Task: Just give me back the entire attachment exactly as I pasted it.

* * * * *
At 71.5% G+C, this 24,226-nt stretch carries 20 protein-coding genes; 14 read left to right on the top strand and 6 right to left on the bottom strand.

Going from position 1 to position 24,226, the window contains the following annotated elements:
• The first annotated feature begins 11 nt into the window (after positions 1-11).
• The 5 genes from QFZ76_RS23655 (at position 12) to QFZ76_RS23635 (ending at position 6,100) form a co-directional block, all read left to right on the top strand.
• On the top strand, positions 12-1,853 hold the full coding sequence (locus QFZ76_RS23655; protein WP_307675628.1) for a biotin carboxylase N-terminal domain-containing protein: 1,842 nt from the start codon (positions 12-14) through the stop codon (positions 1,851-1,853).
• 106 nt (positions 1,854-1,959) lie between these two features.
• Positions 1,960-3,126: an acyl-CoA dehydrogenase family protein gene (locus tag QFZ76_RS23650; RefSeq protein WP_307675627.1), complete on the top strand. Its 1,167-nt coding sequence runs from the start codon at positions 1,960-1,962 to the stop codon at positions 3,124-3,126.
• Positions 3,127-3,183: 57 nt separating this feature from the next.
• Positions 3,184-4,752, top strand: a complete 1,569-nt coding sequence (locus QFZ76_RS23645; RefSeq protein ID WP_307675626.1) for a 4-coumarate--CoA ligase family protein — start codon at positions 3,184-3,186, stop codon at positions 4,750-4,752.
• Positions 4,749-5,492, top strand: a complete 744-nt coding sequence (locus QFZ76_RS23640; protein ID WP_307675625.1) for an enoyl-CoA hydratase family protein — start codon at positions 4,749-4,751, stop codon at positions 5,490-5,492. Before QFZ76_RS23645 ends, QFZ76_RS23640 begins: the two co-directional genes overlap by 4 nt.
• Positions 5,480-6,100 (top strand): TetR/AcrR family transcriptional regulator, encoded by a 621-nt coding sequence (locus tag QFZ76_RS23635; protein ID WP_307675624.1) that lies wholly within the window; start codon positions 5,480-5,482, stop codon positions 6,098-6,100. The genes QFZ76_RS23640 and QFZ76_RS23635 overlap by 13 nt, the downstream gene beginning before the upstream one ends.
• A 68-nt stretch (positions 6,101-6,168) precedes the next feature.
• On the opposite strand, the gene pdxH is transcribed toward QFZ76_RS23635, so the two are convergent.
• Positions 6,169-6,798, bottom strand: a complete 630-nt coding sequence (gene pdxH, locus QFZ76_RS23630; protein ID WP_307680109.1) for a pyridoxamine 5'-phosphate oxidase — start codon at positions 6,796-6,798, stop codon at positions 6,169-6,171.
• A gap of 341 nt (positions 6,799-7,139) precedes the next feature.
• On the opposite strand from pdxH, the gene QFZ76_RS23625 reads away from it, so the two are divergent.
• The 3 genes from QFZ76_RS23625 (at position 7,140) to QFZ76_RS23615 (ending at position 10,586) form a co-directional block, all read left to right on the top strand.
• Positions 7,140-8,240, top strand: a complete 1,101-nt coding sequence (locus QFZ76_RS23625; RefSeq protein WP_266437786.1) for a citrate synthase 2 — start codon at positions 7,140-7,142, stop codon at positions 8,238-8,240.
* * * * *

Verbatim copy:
At 71.5% G+C, this 24,226-nt stretch carries 20 protein-coding genes; 14 read left to right on the top strand and 6 right to left on the bottom strand.

Going from position 1 to position 24,226, the window contains the following annotated elements:
• The first annotated feature begins 11 nt into the window (after positions 1-11).
• The 5 genes from QFZ76_RS23655 (at position 12) to QFZ76_RS23635 (ending at position 6,100) form a co-directional block, all read left to right on the top strand.
• On the top strand, positions 12-1,853 hold the full coding sequence (locus QFZ76_RS23655; protein WP_307675628.1) for a biotin carboxylase N-terminal domain-containing protein: 1,842 nt from the start codon (positions 12-14) through the stop codon (positions 1,851-1,853).
• 106 nt (positions 1,854-1,959) lie between these two features.
• Positions 1,960-3,126: an acyl-CoA dehydrogenase family protein gene (locus tag QFZ76_RS23650; RefSeq protein WP_307675627.1), complete on the top strand. Its 1,167-nt coding sequence runs from the start codon at positions 1,960-1,962 to the stop codon at positions 3,124-3,126.
• Positions 3,127-3,183: 57 nt separating this feature from the next.
• Positions 3,184-4,752, top strand: a complete 1,569-nt coding sequence (locus QFZ76_RS23645; RefSeq protein ID WP_307675626.1) for a 4-coumarate--CoA ligase family protein — start codon at positions 3,184-3,186, stop codon at positions 4,750-4,752.
• Positions 4,749-5,492, top strand: a complete 744-nt coding sequence (locus QFZ76_RS23640; protein ID WP_307675625.1) for an enoyl-CoA hydratase family protein — start codon at positions 4,749-4,751, stop codon at positions 5,490-5,492. Before QFZ76_RS23645 ends, QFZ76_RS23640 begins: the two co-directional genes overlap by 4 nt.
• Positions 5,480-6,100 (top strand): TetR/AcrR family transcriptional regulator, encoded by a 621-nt coding sequence (locus tag QFZ76_RS23635; protein ID WP_307675624.1) that lies wholly within the window; start codon positions 5,480-5,482, stop codon positions 6,098-6,100. The genes QFZ76_RS23640 and QFZ76_RS23635 overlap by 13 nt, the downstream gene beginning before the upstream one ends.
• A 68-nt stretch (positions 6,101-6,168) precedes the next feature.
• On the opposite strand, the gene pdxH is transcribed toward QFZ76_RS23635, so the two are convergent.
• Positions 6,169-6,798, bottom strand: a complete 630-nt coding sequence (gene pdxH, locus QFZ76_RS23630; protein ID WP_307680109.1) for a pyridoxamine 5'-phosphate oxidase — start codon at positions 6,796-6,798, stop codon at positions 6,169-6,171.
• A gap of 341 nt (positions 6,799-7,139) precedes the next feature.
• On the opposite strand from pdxH, the gene QFZ76_RS23625 reads away from it, so the two are divergent.
• The 3 genes from QFZ76_RS23625 (at position 7,140) to QFZ76_RS23615 (ending at position 10,586) form a co-directional block, all read left to right on the top strand.
• Positions 7,140-8,240, top strand: a complete 1,101-nt coding sequence (locus QFZ76_RS23625; RefSeq protein WP_266437786.1) for a citrate synthase 2 — start codon at positions 7,140-7,142, stop codon at positions 8,238-8,240.